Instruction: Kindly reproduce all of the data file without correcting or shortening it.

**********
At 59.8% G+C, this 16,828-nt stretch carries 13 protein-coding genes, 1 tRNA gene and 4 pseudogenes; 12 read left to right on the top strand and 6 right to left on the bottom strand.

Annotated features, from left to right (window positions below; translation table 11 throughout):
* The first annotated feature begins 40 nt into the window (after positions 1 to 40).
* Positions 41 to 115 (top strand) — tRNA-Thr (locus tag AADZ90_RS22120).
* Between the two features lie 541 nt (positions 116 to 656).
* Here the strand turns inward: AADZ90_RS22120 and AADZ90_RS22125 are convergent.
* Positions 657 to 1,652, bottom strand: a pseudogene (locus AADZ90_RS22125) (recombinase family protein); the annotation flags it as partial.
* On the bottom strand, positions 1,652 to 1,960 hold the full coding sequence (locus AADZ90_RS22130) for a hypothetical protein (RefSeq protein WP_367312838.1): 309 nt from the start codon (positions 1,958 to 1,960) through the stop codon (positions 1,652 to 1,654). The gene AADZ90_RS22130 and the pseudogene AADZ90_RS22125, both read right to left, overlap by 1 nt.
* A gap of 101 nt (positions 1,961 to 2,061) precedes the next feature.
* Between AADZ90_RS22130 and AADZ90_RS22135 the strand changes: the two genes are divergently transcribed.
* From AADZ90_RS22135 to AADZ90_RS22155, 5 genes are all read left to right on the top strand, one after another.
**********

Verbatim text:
At 59.8% G+C, this 16,828-nt stretch carries 13 protein-coding genes, 1 tRNA gene and 4 pseudogenes; 12 read left to right on the top strand and 6 right to left on the bottom strand.

Annotated features, from left to right (window positions below; translation table 11 throughout):
* The first annotated feature begins 40 nt into the window (after positions 1 to 40).
* Positions 41 to 115 (top strand) — tRNA-Thr (locus tag AADZ90_RS22120).
* Between the two features lie 541 nt (positions 116 to 656).
* Here the strand turns inward: AADZ90_RS22120 and AADZ90_RS22125 are convergent.
* Positions 657 to 1,652, bottom strand: a pseudogene (locus AADZ90_RS22125) (recombinase family protein); the annotation flags it as partial.
* On the bottom strand, positions 1,652 to 1,960 hold the full coding sequence (locus AADZ90_RS22130) for a hypothetical protein (RefSeq protein WP_367312838.1): 309 nt from the start codon (positions 1,958 to 1,960) through the stop codon (positions 1,652 to 1,654). The gene AADZ90_RS22130 and the pseudogene AADZ90_RS22125, both read right to left, overlap by 1 nt.
* A gap of 101 nt (positions 1,961 to 2,061) precedes the next feature.
* Between AADZ90_RS22130 and AADZ90_RS22135 the strand changes: the two genes are divergently transcribed.
* From AADZ90_RS22135 to AADZ90_RS22155, 5 genes are all read left to right on the top strand, one after another.